This past week, I was made aware of two attacks on SMS/OTP which is commonly used by non-U.S. banks, and now Google Apps, for two factor authentication.
I just had a demo of a phishing attack that captured my log in id and password to my presumed bank, and then told me to wait. The fraudsters then used the credentials I gave them to log in to my bank account and move some money out of it. The bank then generated an OTP (to confirm the transaction) which was sent to my cell phone, which the phishing attack site then asked me to enter into the phishing site, whereupon the crooks passed it through to the online banking site to confirm the money transfer transaction.
I learned of a second attack on SMS/OTP by reading blogs posted by S21Sec, which found an attack that loaded malware on user’s phones (Symbian (.sis) or BlackBerry (.jad) applications) that sniff SMS messages and send them to criminal command and control servers for fraudster use. This is spawning the long anticipated new generation of man-in-the-mobile attacks. For more information on it, read this blog and their follow ons:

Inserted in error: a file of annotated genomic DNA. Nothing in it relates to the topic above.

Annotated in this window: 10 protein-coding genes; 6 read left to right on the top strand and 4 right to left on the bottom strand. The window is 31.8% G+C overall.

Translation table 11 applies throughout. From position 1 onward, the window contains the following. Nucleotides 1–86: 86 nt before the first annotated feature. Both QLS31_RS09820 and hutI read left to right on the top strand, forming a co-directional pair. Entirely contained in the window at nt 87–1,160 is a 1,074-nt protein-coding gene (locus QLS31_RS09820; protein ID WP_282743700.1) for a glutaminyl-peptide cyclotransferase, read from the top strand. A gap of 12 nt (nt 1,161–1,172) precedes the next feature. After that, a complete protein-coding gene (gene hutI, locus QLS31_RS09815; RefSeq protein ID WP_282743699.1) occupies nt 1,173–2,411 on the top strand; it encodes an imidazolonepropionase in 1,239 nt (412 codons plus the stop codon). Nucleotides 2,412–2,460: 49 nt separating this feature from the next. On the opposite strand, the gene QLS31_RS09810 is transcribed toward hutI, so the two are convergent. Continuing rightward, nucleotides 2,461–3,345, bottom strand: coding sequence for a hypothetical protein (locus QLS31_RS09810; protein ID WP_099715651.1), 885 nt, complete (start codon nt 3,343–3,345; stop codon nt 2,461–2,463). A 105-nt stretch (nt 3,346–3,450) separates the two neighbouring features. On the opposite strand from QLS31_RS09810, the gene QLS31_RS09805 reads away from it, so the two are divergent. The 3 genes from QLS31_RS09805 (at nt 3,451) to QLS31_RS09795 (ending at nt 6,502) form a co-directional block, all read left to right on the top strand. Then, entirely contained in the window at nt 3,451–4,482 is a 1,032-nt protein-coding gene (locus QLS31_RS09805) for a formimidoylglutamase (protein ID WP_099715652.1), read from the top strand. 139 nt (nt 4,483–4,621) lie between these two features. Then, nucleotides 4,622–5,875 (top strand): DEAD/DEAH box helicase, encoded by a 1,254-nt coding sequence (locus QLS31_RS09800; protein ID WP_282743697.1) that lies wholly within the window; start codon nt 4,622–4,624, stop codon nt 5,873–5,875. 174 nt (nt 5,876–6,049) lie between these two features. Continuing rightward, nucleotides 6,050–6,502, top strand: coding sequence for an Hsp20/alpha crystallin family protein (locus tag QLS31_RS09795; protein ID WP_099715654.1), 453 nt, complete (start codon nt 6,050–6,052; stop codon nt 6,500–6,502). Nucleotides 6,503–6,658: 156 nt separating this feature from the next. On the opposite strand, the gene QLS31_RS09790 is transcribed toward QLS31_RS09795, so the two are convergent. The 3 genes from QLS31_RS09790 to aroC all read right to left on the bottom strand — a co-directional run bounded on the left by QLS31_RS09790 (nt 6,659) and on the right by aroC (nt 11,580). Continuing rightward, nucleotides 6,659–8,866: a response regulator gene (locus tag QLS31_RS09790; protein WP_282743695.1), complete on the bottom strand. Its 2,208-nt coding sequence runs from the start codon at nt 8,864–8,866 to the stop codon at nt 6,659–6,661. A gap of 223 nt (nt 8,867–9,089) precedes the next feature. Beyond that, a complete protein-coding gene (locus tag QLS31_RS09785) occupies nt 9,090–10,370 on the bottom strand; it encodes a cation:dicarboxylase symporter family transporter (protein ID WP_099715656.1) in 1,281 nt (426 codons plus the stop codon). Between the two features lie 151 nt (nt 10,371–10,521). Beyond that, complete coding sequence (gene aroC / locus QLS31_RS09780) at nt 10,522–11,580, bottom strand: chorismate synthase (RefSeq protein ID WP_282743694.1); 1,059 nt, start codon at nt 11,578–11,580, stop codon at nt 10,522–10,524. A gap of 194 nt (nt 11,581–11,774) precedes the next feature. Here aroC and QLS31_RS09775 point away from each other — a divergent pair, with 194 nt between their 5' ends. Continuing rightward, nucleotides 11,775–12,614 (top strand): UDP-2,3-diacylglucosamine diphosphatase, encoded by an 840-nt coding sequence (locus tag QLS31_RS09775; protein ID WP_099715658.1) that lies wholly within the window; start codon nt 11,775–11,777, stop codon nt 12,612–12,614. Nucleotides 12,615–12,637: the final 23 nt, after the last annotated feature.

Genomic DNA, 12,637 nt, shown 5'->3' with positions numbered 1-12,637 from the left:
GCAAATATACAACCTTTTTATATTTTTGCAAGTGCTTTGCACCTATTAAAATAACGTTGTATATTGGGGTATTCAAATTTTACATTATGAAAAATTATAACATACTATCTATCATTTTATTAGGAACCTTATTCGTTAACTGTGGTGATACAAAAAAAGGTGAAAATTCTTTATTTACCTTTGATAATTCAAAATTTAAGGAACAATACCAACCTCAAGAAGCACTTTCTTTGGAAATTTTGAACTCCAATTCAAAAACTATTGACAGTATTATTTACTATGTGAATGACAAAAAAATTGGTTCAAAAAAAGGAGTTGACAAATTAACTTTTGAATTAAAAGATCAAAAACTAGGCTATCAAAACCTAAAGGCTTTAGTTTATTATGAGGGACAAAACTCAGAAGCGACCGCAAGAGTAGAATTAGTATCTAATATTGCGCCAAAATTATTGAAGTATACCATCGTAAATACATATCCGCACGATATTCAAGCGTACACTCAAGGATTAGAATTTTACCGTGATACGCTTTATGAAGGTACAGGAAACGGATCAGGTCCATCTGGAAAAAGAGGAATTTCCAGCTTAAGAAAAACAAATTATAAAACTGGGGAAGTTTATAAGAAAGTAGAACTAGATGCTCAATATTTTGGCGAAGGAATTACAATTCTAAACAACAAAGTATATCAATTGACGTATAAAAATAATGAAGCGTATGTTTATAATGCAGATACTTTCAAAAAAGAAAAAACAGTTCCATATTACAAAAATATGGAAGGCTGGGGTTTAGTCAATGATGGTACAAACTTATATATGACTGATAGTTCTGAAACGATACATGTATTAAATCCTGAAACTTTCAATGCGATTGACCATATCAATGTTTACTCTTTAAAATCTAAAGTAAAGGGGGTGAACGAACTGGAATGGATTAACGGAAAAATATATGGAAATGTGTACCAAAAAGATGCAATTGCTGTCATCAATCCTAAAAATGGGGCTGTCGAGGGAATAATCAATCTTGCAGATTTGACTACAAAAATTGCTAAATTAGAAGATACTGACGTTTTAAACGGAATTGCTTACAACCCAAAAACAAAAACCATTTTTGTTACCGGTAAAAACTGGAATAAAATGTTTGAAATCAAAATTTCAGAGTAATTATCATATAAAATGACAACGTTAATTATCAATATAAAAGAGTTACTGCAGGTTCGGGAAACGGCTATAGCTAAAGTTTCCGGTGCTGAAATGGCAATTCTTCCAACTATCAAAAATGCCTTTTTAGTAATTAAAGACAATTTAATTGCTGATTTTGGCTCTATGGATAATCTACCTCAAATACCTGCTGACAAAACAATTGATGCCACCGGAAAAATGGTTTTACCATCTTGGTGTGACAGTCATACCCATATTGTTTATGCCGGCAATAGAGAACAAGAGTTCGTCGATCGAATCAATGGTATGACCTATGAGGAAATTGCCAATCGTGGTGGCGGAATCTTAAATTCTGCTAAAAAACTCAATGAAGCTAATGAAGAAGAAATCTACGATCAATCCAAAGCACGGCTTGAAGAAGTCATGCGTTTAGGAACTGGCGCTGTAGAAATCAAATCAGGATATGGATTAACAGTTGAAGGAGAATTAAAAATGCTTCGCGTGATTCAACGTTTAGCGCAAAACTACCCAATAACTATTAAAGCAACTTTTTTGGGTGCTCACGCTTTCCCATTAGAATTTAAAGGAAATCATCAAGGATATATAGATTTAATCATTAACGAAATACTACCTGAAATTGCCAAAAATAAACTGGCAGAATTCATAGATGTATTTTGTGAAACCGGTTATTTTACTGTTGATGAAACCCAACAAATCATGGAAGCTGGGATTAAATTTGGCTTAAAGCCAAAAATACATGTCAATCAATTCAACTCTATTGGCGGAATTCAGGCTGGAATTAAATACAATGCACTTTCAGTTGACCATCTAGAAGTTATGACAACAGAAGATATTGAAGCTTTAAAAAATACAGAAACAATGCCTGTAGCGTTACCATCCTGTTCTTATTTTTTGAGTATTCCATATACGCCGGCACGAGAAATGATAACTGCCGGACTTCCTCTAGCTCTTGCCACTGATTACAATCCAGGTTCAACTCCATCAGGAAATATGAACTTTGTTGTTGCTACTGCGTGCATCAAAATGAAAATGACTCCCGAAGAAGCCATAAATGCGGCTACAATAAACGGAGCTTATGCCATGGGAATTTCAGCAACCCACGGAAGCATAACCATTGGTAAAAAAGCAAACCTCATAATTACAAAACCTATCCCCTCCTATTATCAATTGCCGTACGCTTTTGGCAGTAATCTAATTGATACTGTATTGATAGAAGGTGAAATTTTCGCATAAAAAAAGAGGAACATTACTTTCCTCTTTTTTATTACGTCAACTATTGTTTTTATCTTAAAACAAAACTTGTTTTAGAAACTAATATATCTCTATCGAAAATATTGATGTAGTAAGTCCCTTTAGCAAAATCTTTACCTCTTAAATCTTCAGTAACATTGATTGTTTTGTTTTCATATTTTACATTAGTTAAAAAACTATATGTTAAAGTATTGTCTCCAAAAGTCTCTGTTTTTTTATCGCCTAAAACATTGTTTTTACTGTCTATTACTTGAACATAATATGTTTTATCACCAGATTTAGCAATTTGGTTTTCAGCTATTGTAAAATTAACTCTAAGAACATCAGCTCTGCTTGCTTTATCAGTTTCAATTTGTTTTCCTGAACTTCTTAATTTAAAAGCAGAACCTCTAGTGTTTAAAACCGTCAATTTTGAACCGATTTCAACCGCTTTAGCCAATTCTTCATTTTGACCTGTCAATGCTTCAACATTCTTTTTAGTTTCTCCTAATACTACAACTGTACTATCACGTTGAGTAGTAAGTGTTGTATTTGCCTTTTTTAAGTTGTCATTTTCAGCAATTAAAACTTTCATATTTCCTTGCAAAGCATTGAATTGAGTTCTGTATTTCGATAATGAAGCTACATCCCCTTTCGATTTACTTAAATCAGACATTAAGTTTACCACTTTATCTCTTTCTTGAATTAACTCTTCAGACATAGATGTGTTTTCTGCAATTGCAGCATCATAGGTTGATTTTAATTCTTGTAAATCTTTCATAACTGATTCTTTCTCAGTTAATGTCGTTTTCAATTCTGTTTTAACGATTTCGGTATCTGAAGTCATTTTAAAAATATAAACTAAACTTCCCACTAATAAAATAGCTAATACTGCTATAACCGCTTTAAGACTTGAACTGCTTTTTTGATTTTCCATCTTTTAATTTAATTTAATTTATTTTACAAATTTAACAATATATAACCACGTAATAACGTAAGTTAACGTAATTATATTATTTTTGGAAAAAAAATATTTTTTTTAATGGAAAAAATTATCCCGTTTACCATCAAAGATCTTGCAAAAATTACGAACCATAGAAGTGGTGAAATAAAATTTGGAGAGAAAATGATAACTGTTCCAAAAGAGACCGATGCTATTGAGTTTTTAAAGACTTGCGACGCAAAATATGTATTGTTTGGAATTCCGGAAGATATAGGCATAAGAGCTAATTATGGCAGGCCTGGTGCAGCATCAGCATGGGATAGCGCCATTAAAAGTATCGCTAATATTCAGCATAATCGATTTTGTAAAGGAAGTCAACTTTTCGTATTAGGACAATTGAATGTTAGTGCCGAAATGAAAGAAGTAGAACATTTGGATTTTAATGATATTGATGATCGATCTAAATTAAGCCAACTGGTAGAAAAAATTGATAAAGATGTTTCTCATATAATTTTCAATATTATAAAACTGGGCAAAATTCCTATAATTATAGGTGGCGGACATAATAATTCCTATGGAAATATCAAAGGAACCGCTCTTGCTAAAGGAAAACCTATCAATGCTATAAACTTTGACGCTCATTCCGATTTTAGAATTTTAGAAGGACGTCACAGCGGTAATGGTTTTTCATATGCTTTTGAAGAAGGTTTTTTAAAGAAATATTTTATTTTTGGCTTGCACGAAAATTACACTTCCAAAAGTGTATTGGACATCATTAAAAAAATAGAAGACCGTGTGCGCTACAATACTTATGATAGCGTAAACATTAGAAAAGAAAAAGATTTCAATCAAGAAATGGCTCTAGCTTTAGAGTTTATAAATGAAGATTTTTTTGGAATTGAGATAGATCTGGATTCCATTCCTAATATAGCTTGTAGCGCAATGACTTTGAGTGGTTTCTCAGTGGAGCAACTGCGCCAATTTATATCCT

So what’s the lesson here:
SMS/OTP can be fairly easily defeated. Companies that want to protect accounts and information with out-of-band communications must move to transaction signing – not just simple OTP authentication – where the OTP is tied to transaction details that are clearly displayed to the user and only those transaction details can be executed.
Fraud detection is also a must-have additional layer.
View Free, Relevant Gartner Research
Gartner's research helps you cut through the complexity and deliver the knowledge you need to make the right decisions quickly, and with confidence.Read Free Gartner Research
Comments or opinions expressed on this blog are those of the individual contributors only, and do not necessarily represent the views of Gartner, Inc. or its management. Readers may copy and redistribute blog postings on other blogs, or otherwise for private, non-commercial or journalistic purposes, with attribution to Gartner. This content may not be used for any other purposes in any other formats or media. The content on this blog is provided on an "as-is" basis. Gartner shall not be liable for any damages whatsoever arising out of the content or use of this blog.